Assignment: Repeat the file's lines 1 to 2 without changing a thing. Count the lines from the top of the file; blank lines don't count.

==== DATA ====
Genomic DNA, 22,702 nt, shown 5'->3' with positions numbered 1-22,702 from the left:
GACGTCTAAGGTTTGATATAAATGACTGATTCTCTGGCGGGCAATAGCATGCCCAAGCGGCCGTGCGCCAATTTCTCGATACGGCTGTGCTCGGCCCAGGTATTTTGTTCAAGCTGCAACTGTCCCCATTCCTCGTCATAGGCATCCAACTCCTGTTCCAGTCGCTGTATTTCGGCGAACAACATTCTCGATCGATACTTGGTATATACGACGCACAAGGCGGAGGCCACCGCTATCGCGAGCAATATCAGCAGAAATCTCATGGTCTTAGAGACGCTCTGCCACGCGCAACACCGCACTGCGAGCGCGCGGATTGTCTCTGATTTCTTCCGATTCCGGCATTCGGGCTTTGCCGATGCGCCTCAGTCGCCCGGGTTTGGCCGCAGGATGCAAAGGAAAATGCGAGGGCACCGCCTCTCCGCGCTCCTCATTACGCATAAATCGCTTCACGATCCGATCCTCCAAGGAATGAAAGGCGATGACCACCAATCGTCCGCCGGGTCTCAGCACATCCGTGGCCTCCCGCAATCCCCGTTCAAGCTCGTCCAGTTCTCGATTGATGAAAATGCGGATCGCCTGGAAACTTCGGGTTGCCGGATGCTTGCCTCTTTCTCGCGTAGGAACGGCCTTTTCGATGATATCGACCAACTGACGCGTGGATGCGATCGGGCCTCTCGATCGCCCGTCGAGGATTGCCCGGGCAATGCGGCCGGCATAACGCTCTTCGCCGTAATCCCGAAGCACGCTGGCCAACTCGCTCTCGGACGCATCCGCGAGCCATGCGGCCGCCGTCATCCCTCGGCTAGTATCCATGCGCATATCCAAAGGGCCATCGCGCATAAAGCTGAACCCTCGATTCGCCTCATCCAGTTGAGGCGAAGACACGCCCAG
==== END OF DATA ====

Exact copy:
Genomic DNA, 22,702 nt, shown 5'->3' with positions numbered 1-22,702 from the left:
GACGTCTAAGGTTTGATATAAATGACTGATTCTCTGGCGGGCAATAGCATGCCCAAGCGGCCGTGCGCCAATTTCTCGATACGGCTGTGCTCGGCCCAGGTATTTTGTTCAAGCTGCAACTGTCCCCATTCCTCGTCATAGGCATCCAACTCCTGTTCCAGTCGCTGTATTTCGGCGAACAACATTCTCGATCGATACTTGGTATATACGACGCACAAGGCGGAGGCCACCGCTATCGCGAGCAATATCAGCAGAAATCTCATGGTCTTAGAGACGCTCTGCCACGCGCAACACCGCACTGCGAGCGCGCGGATTGTCTCTGATTTCTTCCGATTCCGGCATTCGGGCTTTGCCGATGCGCCTCAGTCGCCCGGGTTTGGCCGCAGGATGCAAAGGAAAATGCGAGGGCACCGCCTCTCCGCGCTCCTCATTACGCATAAATCGCTTCACGATCCGATCCTCCAAGGAATGAAAGGCGATGACCACCAATCGTCCGCCGGGTCTCAGCACATCCGTGGCCTCCCGCAATCCCCGTTCAAGCTCGTCCAGTTCTCGATTGATGAAAATGCGGATCGCCTGGAAACTTCGGGTTGCCGGATGCTTGCCTCTTTCTCGCGTAGGAACGGCCTTTTCGATGATATCGACCAACTGACGCGTGGATGCGATCGGGCCTCTCGATCGCCCGTCGAGGATTGCCCGGGCAATGCGGCCGGCATAACGCTCTTCGCCGTAATCCCGAAGCACGCTGGCCAACTCGCTCTCGGACGCATCCGCGAGCCATGCGGCCGCCGTCATCCCTCGGCTAGTATCCATGCGCATATCCAAAGGGCCATCGCGCATAAAGCTGAACCCTCGATTCGCCTCATCCAGTTGAGGCGAAGACACGCCCAG